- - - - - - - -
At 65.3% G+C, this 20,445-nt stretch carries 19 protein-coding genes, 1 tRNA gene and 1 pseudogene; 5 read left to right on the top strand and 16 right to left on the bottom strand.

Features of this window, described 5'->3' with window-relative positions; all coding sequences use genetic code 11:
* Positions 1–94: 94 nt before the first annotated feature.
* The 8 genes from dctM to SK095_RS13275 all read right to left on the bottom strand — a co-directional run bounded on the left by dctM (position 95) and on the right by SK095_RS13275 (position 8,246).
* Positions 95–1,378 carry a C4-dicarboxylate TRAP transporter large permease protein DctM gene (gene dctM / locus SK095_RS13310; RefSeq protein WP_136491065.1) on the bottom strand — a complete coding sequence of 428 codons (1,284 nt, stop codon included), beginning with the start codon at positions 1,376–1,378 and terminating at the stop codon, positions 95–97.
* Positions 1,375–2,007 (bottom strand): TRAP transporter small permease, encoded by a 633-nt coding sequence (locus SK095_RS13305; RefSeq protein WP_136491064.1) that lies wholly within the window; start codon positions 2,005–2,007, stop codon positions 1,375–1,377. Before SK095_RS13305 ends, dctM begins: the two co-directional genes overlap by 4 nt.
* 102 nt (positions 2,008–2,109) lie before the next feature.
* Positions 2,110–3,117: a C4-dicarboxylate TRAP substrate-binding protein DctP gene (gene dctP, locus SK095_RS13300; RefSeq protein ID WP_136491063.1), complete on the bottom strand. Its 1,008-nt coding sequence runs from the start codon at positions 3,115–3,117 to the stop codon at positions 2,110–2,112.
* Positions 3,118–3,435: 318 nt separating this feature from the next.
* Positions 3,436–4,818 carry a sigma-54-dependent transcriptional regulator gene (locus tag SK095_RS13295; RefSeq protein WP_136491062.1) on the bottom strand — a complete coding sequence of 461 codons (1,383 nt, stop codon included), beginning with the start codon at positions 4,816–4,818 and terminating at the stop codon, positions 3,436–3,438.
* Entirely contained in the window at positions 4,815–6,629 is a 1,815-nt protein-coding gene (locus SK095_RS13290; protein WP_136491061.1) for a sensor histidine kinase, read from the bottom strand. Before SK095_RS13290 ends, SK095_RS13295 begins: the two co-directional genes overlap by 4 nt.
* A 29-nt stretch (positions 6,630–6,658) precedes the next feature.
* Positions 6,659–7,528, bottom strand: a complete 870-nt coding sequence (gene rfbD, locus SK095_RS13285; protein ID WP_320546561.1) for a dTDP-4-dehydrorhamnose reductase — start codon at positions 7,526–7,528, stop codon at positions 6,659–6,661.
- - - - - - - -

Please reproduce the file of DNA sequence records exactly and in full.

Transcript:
At 65.3% G+C, this 20,445-nt stretch carries 19 protein-coding genes, 1 tRNA gene and 1 pseudogene; 5 read left to right on the top strand and 16 right to left on the bottom strand.

Features of this window, described 5'->3' with window-relative positions; all coding sequences use genetic code 11:
* Positions 1–94: 94 nt before the first annotated feature.
* The 8 genes from dctM to SK095_RS13275 all read right to left on the bottom strand — a co-directional run bounded on the left by dctM (position 95) and on the right by SK095_RS13275 (position 8,246).
* Positions 95–1,378 carry a C4-dicarboxylate TRAP transporter large permease protein DctM gene (gene dctM / locus SK095_RS13310; RefSeq protein WP_136491065.1) on the bottom strand — a complete coding sequence of 428 codons (1,284 nt, stop codon included), beginning with the start codon at positions 1,376–1,378 and terminating at the stop codon, positions 95–97.
* Positions 1,375–2,007 (bottom strand): TRAP transporter small permease, encoded by a 633-nt coding sequence (locus SK095_RS13305; RefSeq protein WP_136491064.1) that lies wholly within the window; start codon positions 2,005–2,007, stop codon positions 1,375–1,377. Before SK095_RS13305 ends, dctM begins: the two co-directional genes overlap by 4 nt.
* 102 nt (positions 2,008–2,109) lie before the next feature.
* Positions 2,110–3,117: a C4-dicarboxylate TRAP substrate-binding protein DctP gene (gene dctP, locus SK095_RS13300; RefSeq protein ID WP_136491063.1), complete on the bottom strand. Its 1,008-nt coding sequence runs from the start codon at positions 3,115–3,117 to the stop codon at positions 2,110–2,112.
* Positions 3,118–3,435: 318 nt separating this feature from the next.
* Positions 3,436–4,818 carry a sigma-54-dependent transcriptional regulator gene (locus tag SK095_RS13295; RefSeq protein WP_136491062.1) on the bottom strand — a complete coding sequence of 461 codons (1,383 nt, stop codon included), beginning with the start codon at positions 4,816–4,818 and terminating at the stop codon, positions 3,436–3,438.
* Entirely contained in the window at positions 4,815–6,629 is a 1,815-nt protein-coding gene (locus SK095_RS13290; protein WP_136491061.1) for a sensor histidine kinase, read from the bottom strand. Before SK095_RS13290 ends, SK095_RS13295 begins: the two co-directional genes overlap by 4 nt.
* A 29-nt stretch (positions 6,630–6,658) precedes the next feature.
* Positions 6,659–7,528, bottom strand: a complete 870-nt coding sequence (gene rfbD, locus SK095_RS13285; protein ID WP_320546561.1) for a dTDP-4-dehydrorhamnose reductase — start codon at positions 7,526–7,528, stop codon at positions 6,659–6,661.